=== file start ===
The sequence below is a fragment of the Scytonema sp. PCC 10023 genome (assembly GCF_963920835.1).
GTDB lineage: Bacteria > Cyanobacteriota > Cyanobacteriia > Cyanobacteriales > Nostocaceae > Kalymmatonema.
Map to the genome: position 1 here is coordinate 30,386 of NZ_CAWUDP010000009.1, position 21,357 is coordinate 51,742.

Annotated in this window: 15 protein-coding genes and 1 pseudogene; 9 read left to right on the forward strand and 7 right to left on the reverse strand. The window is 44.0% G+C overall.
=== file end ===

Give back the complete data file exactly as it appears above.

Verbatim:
The sequence below is a fragment of the Scytonema sp. PCC 10023 genome (assembly GCF_963920835.1).
GTDB lineage: Bacteria > Cyanobacteriota > Cyanobacteriia > Cyanobacteriales > Nostocaceae > Kalymmatonema.
Map to the genome: position 1 here is coordinate 30,386 of NZ_CAWUDP010000009.1, position 21,357 is coordinate 51,742.

Annotated in this window: 15 protein-coding genes and 1 pseudogene; 9 read left to right on the forward strand and 7 right to left on the reverse strand. The window is 44.0% G+C overall.